I love the story in Luke 5:1–11 where Jesus made some hapless fisherman happy. It is a wonderful story about believing God; a wonderfully encouraging reminder that, even though our prospects of success may at times seem bleak, there remain plenty of fish in the sea. We simply need to obey the Lord’s Word, let down our nets, and trust God to fill them.
Shortly after the Lord called Peter and others to be His disciples, we see Him teaching on the coast of the Sea of Galilee. Meanwhile, Peter, James and John, having just fished all night (catching nothing), were busy washing their nets, presumably preparing for the next time they would launch out. Surprisingly, that time had come sooner than they had planned.
The crowds began to press in upon Jesus as He taught. The Lord saw the boats belonging to His disciples and requisitioned them for use as a “floating pulpit.” After the Lord finished His teaching, He commanded Peter to launch out into the deep, to cast his net, and to expect a great haul of fish. Peter appeared a bit sceptical. After all, he had just fished all night with nothing to show for his efforts. Why should things be any different now? Perhaps he was thinking, “With all due respect, though Jesus is my newfound master and rabbi, what does this preacher know about fishing?” Well, Peter was about to find out.
Though Peter appears to have been doubtful, we should respect his obedience as expressed with his words, “Nevertheless at Your word, I will let down the net” (v. 5). Of course, the rest is both history and one of the most remarkable fishing stories of all time! The haul was so great that the net began to tear and Peter had to ask for assistance from those on the other boat. In the first of what would be several such situations, the Lord rewarded obedience with gracious blessings, to full and overflowing. Not only on the sea, but on dry land also, the Lord would supply His provision to those who would trust and obey. Those who believe God, manifested by obedience, will experience God’s marvellously gracious works. More to the point, they will experience God.
There is much in this account that provides wonderful takeaways for us (in addition to what presumably was a large portion of fish and chips!).
For one thing, doubt and faith apparently can exist at the same time.
Recently, I was in a discussion with someone about this matter of doubt. The statement was made that doubts in the life of a Christian will decrease as he or she matures in the faith. I’m not so sure. It seems that doubt is actually a necessary part of faith. After all, walking by faith and not by sight (2 Corinthians 5:7) implies an element of uncertainty. But the point is that we keep walking because we choose to believe God’s Word in the face of otherwise doubtful stimuli and circumstances. In this account, Peter’s response—“Master, we have toiled all night and caught nothing” (v. 5)—does seem to display an element of doubt in response to the Lord’s command. But the rest of his reply reveals faith: “Nevertheless … I will.” Doubt was overcome by faith; a bit of scepticism conquered by obedience. We see the same combination when the father brought his demonised son to Jesus: “Lord, I believe; help my unbelief” (Mark 9:24). Doubt was confessed and conquered by faith.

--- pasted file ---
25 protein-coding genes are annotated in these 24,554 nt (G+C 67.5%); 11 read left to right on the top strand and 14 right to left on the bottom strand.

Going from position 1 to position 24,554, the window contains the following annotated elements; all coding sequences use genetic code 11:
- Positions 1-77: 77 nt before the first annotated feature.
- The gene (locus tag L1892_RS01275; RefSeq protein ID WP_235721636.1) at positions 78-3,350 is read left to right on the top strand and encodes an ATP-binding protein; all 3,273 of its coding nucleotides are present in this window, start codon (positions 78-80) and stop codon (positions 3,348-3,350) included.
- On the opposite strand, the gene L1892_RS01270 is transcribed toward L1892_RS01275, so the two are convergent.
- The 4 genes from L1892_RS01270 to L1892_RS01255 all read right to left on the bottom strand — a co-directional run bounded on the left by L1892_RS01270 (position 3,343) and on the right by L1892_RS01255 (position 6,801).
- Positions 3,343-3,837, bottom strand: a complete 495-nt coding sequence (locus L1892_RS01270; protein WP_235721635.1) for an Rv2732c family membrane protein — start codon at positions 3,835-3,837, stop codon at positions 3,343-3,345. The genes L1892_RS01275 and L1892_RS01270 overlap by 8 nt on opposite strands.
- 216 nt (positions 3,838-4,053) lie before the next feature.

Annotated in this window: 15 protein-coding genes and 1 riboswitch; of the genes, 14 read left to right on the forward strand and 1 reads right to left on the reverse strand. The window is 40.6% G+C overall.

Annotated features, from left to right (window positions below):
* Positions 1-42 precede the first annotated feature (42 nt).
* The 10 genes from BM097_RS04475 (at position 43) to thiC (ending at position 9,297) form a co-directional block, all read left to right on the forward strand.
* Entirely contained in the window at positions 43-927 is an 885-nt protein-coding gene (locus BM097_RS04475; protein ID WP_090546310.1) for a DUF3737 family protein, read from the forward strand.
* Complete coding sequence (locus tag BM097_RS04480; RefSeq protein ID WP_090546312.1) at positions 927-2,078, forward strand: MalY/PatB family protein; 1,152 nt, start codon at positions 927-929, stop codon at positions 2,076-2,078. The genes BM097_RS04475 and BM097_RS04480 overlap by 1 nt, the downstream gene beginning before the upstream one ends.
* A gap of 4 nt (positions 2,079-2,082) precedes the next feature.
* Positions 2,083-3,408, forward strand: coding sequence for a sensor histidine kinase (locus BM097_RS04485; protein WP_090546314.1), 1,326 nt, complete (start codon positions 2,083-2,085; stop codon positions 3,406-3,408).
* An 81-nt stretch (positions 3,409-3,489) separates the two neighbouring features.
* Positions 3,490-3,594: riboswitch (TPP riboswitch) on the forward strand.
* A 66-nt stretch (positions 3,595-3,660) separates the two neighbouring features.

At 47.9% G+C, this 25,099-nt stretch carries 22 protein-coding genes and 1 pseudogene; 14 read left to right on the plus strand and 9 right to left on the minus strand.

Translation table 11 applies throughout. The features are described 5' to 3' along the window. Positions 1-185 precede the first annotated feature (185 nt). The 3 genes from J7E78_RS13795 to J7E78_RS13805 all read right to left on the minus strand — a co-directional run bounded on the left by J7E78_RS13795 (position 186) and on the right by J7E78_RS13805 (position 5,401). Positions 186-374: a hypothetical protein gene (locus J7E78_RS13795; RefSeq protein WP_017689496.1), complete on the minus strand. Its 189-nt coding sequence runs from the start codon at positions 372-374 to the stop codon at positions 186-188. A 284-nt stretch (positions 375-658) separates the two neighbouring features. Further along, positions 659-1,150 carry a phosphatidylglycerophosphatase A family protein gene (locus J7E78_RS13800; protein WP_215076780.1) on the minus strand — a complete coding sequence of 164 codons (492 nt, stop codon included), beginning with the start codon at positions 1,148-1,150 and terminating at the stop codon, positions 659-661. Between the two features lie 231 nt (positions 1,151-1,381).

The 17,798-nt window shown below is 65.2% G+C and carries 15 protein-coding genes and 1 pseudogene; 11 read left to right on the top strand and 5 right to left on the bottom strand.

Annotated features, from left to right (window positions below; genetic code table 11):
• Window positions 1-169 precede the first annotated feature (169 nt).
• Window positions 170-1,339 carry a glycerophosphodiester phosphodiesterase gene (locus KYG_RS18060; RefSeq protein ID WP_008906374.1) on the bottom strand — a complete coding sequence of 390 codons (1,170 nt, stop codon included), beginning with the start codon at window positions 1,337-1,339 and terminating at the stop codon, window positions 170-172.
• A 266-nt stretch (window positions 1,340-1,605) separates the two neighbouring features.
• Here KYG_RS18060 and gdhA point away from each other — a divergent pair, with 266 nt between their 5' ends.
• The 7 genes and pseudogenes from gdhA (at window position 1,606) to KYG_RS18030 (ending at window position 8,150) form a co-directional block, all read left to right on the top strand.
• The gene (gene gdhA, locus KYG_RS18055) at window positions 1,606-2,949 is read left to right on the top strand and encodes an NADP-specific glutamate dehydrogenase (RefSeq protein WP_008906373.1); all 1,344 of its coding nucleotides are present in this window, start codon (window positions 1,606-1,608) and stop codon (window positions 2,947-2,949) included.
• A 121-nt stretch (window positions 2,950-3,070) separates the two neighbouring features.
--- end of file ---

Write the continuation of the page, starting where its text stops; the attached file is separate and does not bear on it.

Many Christians wrestle with assurance of their salvation. They doubt that they are securely saved. This is not always the consequence of spiritual immaturity; at issue is how we respond to such doubts. If we use these doubts to drive us to look to Jesus and to cast ourselves upon Him and Him alone as our Saviour, then such faith, such obedience, may indicate spiritual growth and maturity. When we experience times of doubt concerning what God has revealed in His Word, we are in a wonderful positon to exercise faith and obedience to the glory of God. “Nevertheless” is a wonderful, God-honouring response to the voice of doubt.
The fundamental, most vital lesson from this passage is the importance of simply believing God. Peter chose to believe God, expressed in obedience to His Word, and this resulted in a greater understanding of who Jesus is. We see this in vv. 7–8.
Peter and his partners were astounded at the great haul of fish. As they loaded their boats, they began to sink. Of course, a sinking boat can be frightening. But it appears that Peter was struck with a greater fear: the fear of the Lord. He fell to his knees and cried, “Depart from me, for I am a sinful man, O Lord.” The Lord graciously responded as He informs Peter that he was going to be a successful “fisher of men” (v. 10). The result was that Peter finally forsook all and followed the Lord (v. 11). Interesting. Peter did not ask for more miracles from the Lord; rather, he sought for a closer relationship with the Lord. Faith-filled obedience always bears such fruit.
As we obey the Lord’s Word, fuelled by a growing trust in Him, we put ourselves in a position to know Him better. As we experience God’s faithfulness, we reciprocate faithfulness to Him. As we increasingly let down our nets in obedience to God’s Word, we will enjoy His blessings of provision, power, peace, or whatever. But most importantly, we will experience a greater perception of His person. Such knowledge of God equips us to be faithful and fruitful witnesses; and there are few blessings greater than that. So, in the face of doubts, let’s believe God and let down our nets, knowing that there are plenty of fish in His sea.